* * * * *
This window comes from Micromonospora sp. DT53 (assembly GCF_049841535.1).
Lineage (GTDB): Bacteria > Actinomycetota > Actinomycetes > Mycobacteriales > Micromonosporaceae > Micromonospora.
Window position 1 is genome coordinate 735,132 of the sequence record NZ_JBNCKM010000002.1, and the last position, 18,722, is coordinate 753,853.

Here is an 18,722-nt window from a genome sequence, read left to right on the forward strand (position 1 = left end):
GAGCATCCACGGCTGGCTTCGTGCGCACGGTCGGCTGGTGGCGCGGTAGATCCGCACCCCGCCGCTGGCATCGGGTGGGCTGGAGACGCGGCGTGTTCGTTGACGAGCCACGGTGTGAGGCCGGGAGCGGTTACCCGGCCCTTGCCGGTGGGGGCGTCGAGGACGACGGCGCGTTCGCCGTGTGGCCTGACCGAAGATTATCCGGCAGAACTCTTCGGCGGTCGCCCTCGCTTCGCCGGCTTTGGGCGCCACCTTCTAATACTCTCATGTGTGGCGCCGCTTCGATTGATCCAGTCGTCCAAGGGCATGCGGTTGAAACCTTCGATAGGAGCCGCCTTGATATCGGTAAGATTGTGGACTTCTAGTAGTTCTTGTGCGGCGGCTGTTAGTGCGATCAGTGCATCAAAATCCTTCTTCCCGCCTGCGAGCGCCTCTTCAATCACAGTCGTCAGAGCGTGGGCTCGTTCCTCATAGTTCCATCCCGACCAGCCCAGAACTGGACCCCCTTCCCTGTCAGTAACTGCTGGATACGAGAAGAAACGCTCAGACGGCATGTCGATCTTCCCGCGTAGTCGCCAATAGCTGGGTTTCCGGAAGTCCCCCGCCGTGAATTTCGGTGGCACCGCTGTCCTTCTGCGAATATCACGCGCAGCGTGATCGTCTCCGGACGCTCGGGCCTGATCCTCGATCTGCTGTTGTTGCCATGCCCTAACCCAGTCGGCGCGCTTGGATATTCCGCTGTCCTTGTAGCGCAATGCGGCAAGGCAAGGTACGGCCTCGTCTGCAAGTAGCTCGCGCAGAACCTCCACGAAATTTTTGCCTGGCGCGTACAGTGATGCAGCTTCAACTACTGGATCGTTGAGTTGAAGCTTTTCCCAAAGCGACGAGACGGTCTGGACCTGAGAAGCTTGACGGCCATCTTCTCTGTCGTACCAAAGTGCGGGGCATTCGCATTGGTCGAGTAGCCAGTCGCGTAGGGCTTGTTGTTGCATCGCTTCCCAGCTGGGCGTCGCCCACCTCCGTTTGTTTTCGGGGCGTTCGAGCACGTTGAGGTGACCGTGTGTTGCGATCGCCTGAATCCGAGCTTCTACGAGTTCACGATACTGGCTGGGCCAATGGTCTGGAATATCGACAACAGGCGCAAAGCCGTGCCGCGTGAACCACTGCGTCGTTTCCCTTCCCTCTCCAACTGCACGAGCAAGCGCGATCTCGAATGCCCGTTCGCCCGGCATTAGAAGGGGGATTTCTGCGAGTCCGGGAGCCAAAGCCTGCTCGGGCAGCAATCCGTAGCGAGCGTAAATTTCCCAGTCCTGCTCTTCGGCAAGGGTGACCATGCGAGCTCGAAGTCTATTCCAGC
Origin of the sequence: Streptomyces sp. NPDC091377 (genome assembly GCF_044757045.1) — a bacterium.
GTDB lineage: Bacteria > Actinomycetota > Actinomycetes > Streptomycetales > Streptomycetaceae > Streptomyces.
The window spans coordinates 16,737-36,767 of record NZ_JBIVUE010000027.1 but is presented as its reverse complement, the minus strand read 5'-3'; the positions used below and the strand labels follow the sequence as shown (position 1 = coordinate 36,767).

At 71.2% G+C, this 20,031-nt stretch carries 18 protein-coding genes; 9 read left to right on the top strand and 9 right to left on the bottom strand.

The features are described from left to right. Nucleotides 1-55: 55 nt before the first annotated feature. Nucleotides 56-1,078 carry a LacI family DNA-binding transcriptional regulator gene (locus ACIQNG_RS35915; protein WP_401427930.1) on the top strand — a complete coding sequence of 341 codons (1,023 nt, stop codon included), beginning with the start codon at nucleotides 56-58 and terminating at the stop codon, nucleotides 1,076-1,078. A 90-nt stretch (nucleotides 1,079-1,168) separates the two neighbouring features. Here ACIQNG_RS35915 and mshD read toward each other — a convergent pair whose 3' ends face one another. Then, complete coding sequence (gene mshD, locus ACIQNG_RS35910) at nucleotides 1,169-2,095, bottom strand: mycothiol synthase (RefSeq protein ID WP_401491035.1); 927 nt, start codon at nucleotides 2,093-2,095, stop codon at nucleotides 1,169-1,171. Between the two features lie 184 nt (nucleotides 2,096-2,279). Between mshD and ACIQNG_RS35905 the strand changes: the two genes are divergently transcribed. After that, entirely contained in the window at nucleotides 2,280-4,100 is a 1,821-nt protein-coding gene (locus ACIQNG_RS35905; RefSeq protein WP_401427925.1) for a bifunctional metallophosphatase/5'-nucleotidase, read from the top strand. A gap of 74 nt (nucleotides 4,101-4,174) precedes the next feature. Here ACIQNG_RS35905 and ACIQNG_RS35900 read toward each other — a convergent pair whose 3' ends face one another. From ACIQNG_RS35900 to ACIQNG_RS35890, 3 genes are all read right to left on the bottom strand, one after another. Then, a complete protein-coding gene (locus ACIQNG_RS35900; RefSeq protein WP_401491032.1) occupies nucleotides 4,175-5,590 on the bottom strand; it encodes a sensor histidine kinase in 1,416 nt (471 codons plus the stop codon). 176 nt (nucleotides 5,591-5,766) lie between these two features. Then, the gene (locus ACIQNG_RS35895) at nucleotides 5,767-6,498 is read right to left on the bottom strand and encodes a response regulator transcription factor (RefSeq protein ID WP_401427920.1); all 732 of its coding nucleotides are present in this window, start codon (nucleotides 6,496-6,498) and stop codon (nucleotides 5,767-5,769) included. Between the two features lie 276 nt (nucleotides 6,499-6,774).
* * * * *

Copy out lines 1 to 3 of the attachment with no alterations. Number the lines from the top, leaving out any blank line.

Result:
This window comes from Micromonospora sp. DT53 (assembly GCF_049841535.1).
Lineage (GTDB): Bacteria > Actinomycetota > Actinomycetes > Mycobacteriales > Micromonosporaceae > Micromonospora.
Window position 1 is genome coordinate 735,132 of the sequence record NZ_JBNCKM010000002.1, and the last position, 18,722, is coordinate 753,853.